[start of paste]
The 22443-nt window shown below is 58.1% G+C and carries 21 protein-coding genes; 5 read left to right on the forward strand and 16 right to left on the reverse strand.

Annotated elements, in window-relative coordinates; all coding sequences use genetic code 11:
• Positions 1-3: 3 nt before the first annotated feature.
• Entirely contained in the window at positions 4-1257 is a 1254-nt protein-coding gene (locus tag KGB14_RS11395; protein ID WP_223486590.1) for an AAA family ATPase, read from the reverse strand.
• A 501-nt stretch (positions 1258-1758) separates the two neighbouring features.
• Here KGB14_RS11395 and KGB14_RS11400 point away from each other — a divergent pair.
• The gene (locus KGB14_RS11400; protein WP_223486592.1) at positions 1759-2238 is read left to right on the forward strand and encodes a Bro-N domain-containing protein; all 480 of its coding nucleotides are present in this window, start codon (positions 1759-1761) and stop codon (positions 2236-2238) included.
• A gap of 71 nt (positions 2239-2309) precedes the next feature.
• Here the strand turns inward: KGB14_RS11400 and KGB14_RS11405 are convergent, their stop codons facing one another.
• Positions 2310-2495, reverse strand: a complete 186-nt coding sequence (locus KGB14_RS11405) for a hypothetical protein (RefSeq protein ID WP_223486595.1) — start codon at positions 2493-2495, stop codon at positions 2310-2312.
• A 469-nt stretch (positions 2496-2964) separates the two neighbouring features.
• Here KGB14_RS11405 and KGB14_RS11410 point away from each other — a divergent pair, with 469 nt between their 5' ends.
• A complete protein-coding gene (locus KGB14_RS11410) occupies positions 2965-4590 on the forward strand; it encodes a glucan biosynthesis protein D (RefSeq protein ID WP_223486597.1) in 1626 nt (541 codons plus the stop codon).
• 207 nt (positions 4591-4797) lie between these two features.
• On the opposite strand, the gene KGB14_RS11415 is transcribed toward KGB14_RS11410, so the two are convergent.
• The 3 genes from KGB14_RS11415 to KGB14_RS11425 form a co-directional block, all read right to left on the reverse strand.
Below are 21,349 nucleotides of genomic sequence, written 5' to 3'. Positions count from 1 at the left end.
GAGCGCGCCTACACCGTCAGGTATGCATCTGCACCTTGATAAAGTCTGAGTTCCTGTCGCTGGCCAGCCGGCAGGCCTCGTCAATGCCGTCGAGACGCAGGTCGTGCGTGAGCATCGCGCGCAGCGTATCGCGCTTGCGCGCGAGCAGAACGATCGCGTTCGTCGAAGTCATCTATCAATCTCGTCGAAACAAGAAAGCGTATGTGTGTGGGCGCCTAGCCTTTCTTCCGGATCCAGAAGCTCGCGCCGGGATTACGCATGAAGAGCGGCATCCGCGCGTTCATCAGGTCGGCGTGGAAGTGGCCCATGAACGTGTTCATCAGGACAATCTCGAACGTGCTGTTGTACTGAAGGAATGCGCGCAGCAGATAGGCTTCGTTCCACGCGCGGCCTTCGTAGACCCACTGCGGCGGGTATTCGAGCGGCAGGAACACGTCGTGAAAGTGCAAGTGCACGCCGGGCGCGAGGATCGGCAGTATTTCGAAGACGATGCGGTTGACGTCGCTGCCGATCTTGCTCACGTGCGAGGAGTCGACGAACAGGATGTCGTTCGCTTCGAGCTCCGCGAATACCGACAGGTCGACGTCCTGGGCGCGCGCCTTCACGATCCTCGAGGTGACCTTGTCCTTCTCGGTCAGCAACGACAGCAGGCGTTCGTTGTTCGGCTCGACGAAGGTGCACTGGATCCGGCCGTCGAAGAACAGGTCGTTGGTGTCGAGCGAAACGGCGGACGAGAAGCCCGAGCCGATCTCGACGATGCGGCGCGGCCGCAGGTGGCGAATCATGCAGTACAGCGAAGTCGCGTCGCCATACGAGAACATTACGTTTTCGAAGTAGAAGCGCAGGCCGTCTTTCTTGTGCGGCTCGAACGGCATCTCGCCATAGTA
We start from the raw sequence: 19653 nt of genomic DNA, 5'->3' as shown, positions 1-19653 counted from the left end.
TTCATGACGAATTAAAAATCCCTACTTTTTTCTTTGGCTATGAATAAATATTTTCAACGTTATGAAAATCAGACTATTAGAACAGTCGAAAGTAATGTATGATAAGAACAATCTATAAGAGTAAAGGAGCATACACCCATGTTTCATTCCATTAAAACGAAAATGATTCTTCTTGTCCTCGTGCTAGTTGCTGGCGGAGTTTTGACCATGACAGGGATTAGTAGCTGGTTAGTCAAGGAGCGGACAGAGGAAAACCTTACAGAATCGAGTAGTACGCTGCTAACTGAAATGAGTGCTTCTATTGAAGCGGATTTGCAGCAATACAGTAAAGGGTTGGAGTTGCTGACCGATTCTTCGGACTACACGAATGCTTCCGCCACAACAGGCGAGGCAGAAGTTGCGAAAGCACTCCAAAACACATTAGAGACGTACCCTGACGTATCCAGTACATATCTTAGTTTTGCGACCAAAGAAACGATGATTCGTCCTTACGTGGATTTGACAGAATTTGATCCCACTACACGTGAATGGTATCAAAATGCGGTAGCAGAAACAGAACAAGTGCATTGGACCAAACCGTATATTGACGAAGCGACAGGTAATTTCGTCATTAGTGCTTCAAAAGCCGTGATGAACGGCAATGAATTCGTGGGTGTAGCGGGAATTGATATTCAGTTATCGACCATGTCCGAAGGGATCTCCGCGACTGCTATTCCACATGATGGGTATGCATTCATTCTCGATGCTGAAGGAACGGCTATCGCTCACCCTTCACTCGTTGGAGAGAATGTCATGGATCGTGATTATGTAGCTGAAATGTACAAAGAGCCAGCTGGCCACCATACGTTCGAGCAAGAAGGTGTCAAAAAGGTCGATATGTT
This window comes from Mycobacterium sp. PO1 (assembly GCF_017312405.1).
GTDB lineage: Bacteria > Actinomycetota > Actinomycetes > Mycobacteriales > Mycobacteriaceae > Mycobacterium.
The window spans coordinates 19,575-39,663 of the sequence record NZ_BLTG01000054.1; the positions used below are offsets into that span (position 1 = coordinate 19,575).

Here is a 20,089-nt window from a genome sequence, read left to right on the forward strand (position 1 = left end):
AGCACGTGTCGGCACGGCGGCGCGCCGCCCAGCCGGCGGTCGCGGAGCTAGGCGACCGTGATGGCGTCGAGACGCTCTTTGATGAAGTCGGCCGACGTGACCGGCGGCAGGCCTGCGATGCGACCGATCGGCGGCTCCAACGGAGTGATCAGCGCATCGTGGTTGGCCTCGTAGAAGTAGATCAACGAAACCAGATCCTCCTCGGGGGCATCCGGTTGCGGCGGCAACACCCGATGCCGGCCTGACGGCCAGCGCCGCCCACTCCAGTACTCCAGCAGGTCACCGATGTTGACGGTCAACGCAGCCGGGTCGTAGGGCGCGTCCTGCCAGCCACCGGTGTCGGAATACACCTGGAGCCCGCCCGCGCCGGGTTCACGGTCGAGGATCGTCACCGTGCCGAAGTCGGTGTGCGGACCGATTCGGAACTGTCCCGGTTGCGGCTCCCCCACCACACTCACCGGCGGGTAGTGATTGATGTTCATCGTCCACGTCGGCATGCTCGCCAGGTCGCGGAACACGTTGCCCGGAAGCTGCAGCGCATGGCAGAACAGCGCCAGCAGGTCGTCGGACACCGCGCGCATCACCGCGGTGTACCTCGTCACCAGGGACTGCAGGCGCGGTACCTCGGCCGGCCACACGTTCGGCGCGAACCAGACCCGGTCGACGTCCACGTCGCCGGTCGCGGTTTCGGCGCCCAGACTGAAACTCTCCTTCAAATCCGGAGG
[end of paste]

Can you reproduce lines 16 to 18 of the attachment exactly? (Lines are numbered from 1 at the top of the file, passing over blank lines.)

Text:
• The 3 genes from KGB14_RS11415 to KGB14_RS11425 form a co-directional block, all read right to left on the reverse strand.
Below are 21,349 nucleotides of genomic sequence, written 5' to 3'. Positions count from 1 at the left end.
GAGCGCGCCTACACCGTCAGGTATGCATCTGCACCTTGATAAAGTCTGAGTTCCTGTCGCTGGCCAGCCGGCAGGCCTCGTCAATGCCGTCGAGACGCAGGTCGTGCGTGAGCATCGCGCGCAGCGTATCGCGCTTGCGCGCGAGCAGAACGATCGCGTTCGTCGAAGTCATCTATCAATCTCGTCGAAACAAGAAAGCGTATGTGTGTGGGCGCCTAGCCTTTCTTCCGGATCCAGAAGCTCGCGCCGGGATTACGCATGAAGAGCGGCATCCGCGCGTTCATCAGGTCGGCGTGGAAGTGGCCCATGAACGTGTTCATCAGGACAATCTCGAACGTGCTGTTGTACTGAAGGAATGCGCGCAGCAGATAGGCTTCGTTCCACGCGCGGCCTTCGTAGACCCACTGCGGCGGGTATTCGAGCGGCAGGAACACGTCGTGAAAGTGCAAGTGCACGCCGGGCGCGAGGATCGGCAGTATTTCGAAGACGATGCGGTTGACGTCGCTGCCGATCTTGCTCACGTGCGAGGAGTCGACGAACAGGATGTCGTTCGCTTCGAGCTCCGCGAATACCGACAGGTCGACGTCCTGGGCGCGCGCCTTCACGATCCTCGAGGTGACCTTGTCCTTCTCGGTCAGCAACGACAGCAGGCGTTCGTTGTTCGGCTCGACGAAGGTGCACTGGATCCGGCCGTCGAAGAACAGGTCGTTGGTGTCGAGCGAAACGGCGGACGAGAAGCCCGAGCCGATCTCGACGATGCGGCGCGGCCGCAGGTGGCGAATCATGCAGTACAGCGAAGTCGCGTCGCCATACGAGAACATTACGTTTTCGAAGTAGAAGCGCAGGCCGTCTTTCTTGTGCGGCTCGAACGGCATCTCGCCATAGTA